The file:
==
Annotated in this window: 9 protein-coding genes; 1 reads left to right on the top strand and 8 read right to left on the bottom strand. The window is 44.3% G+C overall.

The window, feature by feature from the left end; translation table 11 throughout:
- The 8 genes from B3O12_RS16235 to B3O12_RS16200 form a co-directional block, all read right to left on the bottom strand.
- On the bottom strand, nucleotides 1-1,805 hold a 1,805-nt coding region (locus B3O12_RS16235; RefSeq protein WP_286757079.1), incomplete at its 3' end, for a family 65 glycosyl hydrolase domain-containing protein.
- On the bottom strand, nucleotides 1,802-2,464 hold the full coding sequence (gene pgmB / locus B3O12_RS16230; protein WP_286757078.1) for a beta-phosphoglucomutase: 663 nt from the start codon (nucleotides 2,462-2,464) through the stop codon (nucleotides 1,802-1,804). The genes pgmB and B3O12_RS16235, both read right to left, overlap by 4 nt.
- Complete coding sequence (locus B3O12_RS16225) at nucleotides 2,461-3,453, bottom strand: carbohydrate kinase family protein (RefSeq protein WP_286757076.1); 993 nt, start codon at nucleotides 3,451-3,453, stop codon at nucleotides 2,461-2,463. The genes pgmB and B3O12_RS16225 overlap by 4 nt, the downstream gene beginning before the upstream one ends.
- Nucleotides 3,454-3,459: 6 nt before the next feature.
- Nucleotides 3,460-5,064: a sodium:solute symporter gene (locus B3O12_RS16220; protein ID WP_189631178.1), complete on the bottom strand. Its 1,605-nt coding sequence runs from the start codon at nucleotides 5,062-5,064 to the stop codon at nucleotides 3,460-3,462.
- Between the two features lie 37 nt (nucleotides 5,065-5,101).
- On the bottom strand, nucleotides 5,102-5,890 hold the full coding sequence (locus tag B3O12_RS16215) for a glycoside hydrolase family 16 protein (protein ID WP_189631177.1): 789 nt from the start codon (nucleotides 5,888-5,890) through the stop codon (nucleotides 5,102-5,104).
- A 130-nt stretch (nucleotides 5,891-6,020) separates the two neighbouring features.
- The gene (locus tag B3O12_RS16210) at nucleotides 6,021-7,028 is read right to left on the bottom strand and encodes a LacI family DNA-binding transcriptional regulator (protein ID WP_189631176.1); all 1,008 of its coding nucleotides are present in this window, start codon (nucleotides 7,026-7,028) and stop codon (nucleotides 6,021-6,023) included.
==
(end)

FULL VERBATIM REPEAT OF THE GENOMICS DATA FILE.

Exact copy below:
Annotated in this window: 9 protein-coding genes; 1 reads left to right on the top strand and 8 read right to left on the bottom strand. The window is 44.3% G+C overall.

The window, feature by feature from the left end; translation table 11 throughout:
- The 8 genes from B3O12_RS16235 to B3O12_RS16200 form a co-directional block, all read right to left on the bottom strand.
- On the bottom strand, nucleotides 1-1,805 hold a 1,805-nt coding region (locus B3O12_RS16235; RefSeq protein WP_286757079.1), incomplete at its 3' end, for a family 65 glycosyl hydrolase domain-containing protein.
- On the bottom strand, nucleotides 1,802-2,464 hold the full coding sequence (gene pgmB / locus B3O12_RS16230; protein WP_286757078.1) for a beta-phosphoglucomutase: 663 nt from the start codon (nucleotides 2,462-2,464) through the stop codon (nucleotides 1,802-1,804). The genes pgmB and B3O12_RS16235, both read right to left, overlap by 4 nt.
- Complete coding sequence (locus B3O12_RS16225) at nucleotides 2,461-3,453, bottom strand: carbohydrate kinase family protein (RefSeq protein WP_286757076.1); 993 nt, start codon at nucleotides 3,451-3,453, stop codon at nucleotides 2,461-2,463. The genes pgmB and B3O12_RS16225 overlap by 4 nt, the downstream gene beginning before the upstream one ends.
- Nucleotides 3,454-3,459: 6 nt before the next feature.
- Nucleotides 3,460-5,064: a sodium:solute symporter gene (locus B3O12_RS16220; protein ID WP_189631178.1), complete on the bottom strand. Its 1,605-nt coding sequence runs from the start codon at nucleotides 5,062-5,064 to the stop codon at nucleotides 3,460-3,462.
- Between the two features lie 37 nt (nucleotides 5,065-5,101).
- On the bottom strand, nucleotides 5,102-5,890 hold the full coding sequence (locus tag B3O12_RS16215) for a glycoside hydrolase family 16 protein (protein ID WP_189631177.1): 789 nt from the start codon (nucleotides 5,888-5,890) through the stop codon (nucleotides 5,102-5,104).
- A 130-nt stretch (nucleotides 5,891-6,020) separates the two neighbouring features.
- The gene (locus tag B3O12_RS16210) at nucleotides 6,021-7,028 is read right to left on the bottom strand and encodes a LacI family DNA-binding transcriptional regulator (protein ID WP_189631176.1); all 1,008 of its coding nucleotides are present in this window, start codon (nucleotides 7,026-7,028) and stop codon (nucleotides 6,021-6,023) included.